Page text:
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How to Speed Up Y–Ba–Cu–O Tape Recovery

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2 Author(s)
Pavol Usak ; Institute of Electrical Engineering, Slovak Academy of Sciences, Bratislava, Slovakia ; Pavol Mozola

The recovery of Y-Ba-Cu-oxide tape, which is intended for use in a resistive fault current limiter, was, in a comprehensive way, related to the radial heat transfer and sample properties. To check our numerical model, experiments were made on a SuperPower tape and a set of copper wires in a liquid nitrogen bath at 77 K. The inner sample temperature T(t) and radial heat flux density q(T)t were deduced from the I(t) and U(t) , which were measured during the sample cooldown, after immersion to the bath. The temperature fall mimicked a zero-current recovery after the quench. The idea of the heat flux measurement was based on the fact that, for a specific sample, which is immersed in a coolant, the enthalpy change Vocmρm(dT/dt) is in equilibrium with the heat removal q(T) ·So, during the cooldown from initial temperature. Measuring the rate of the enthalpy change at a moment t, we measured the radial heat flux across the wetted tape surface q(T)t. For a superconducting tape, the Tc presented the lower limit of this method. Still, {dT/dt}(t) allowed tracking the onset and span of the superconducting transition, giving the quick, simple, and cheap way for Tc estimation. Moreover, the self-heating burst of the transport current was applied to a sample (both in a numerical model and in experiment). Choosing an appropriate thermal insulation layer on a surface and keeping the thermal capacity/wetted surface ratio small were recognized as the ways of recovery speedup, in parallel with making the volume density of the heat power or the total time of the overall heat load after fault as small as possible (increasing matrix resistance or incorporating protective switch within hybrid scheme).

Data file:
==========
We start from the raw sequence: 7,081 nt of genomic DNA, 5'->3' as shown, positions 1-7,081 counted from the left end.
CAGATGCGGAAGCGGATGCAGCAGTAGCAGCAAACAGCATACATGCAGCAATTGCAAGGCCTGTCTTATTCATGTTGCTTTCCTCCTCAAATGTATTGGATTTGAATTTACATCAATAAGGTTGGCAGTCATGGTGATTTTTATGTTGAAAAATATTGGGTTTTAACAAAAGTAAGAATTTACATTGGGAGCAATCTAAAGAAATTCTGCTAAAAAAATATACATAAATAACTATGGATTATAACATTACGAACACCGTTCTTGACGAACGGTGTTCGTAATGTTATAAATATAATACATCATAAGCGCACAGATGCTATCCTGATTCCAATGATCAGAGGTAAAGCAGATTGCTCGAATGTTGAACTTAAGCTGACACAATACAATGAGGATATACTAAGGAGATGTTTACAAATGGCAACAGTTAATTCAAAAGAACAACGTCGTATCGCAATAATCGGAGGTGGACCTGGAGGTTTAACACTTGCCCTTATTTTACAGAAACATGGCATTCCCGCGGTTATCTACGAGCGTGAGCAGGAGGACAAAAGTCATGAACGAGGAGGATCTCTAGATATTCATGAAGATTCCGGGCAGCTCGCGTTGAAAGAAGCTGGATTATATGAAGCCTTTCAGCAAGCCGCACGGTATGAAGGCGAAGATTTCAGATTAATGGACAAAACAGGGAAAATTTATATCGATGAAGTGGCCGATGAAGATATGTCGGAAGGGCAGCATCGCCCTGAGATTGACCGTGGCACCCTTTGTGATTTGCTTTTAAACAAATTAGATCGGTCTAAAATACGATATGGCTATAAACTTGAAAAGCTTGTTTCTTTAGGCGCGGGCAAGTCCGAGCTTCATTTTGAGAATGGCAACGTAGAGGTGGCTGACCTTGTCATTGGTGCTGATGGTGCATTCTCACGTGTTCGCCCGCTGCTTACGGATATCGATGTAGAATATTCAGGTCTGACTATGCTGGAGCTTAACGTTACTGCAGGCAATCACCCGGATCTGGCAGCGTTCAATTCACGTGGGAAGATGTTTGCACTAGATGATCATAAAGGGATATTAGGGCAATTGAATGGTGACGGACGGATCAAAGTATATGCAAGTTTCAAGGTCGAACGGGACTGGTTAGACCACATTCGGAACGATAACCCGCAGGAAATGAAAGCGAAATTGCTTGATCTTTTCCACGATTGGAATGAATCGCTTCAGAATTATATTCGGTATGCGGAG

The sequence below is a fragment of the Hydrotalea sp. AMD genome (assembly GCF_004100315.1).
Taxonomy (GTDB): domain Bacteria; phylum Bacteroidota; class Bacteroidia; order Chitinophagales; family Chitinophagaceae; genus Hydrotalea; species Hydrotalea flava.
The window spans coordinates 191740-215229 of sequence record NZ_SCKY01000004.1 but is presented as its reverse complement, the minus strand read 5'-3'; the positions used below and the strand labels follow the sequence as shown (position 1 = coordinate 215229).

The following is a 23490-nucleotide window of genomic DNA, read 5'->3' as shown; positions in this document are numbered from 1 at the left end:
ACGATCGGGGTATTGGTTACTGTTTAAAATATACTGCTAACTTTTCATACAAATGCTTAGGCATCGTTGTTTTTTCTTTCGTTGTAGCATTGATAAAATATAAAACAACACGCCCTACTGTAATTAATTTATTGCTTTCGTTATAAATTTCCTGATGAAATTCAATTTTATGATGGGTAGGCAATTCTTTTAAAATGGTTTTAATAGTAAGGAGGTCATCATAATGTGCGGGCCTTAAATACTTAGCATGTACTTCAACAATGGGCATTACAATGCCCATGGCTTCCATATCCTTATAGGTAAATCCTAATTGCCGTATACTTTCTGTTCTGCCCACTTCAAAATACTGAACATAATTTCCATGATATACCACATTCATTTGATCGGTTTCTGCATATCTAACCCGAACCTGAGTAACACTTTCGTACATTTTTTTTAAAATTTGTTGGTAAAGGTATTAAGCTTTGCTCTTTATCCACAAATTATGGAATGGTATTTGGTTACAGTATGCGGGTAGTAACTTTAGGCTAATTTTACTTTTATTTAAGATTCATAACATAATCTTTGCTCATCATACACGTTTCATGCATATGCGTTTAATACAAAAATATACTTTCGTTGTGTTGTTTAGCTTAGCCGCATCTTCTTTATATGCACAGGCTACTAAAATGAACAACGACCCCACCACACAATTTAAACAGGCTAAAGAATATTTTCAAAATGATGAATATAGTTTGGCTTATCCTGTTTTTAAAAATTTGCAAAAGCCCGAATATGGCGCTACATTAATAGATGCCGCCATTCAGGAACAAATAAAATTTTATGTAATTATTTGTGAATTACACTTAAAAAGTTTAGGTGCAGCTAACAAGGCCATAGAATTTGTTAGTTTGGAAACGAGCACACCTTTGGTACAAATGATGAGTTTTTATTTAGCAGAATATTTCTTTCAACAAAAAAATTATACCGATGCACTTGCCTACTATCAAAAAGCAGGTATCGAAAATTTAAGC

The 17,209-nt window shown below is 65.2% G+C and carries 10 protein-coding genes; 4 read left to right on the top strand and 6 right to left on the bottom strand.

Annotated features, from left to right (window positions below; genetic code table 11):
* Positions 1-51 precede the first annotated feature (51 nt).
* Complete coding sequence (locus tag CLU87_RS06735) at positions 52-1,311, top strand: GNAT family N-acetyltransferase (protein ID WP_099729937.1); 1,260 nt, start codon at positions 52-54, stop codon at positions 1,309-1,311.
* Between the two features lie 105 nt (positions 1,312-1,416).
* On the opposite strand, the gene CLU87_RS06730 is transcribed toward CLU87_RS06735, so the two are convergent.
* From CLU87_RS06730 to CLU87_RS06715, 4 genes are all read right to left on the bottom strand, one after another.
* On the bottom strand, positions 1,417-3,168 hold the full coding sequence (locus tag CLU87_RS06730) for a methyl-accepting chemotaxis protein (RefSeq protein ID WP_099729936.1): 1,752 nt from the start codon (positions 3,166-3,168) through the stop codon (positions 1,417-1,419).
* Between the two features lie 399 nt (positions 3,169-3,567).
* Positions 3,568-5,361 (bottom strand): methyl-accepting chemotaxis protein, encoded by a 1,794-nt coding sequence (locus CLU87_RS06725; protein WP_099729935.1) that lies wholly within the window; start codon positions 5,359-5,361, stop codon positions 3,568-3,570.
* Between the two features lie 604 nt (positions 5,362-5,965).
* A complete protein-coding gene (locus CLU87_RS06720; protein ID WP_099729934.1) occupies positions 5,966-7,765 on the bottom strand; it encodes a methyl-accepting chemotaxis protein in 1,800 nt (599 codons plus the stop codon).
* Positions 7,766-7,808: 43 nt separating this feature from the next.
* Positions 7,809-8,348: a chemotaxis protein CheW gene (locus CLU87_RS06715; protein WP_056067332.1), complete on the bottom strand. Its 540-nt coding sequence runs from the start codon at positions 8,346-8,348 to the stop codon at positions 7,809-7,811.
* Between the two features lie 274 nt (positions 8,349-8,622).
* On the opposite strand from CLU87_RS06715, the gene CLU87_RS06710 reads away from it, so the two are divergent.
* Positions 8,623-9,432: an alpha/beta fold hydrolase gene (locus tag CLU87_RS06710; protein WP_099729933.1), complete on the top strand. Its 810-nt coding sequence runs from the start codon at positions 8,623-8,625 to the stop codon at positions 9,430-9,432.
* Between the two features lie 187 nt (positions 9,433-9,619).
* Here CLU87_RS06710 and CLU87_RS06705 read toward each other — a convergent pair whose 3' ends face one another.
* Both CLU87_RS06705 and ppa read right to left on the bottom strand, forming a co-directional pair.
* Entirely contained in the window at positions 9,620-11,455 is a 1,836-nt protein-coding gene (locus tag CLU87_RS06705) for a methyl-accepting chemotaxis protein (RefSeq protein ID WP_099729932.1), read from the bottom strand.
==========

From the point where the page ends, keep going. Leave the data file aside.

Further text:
Published in:

IEEE Transactions on Applied Superconductivity  (Volume:23 ,  Issue: 1 )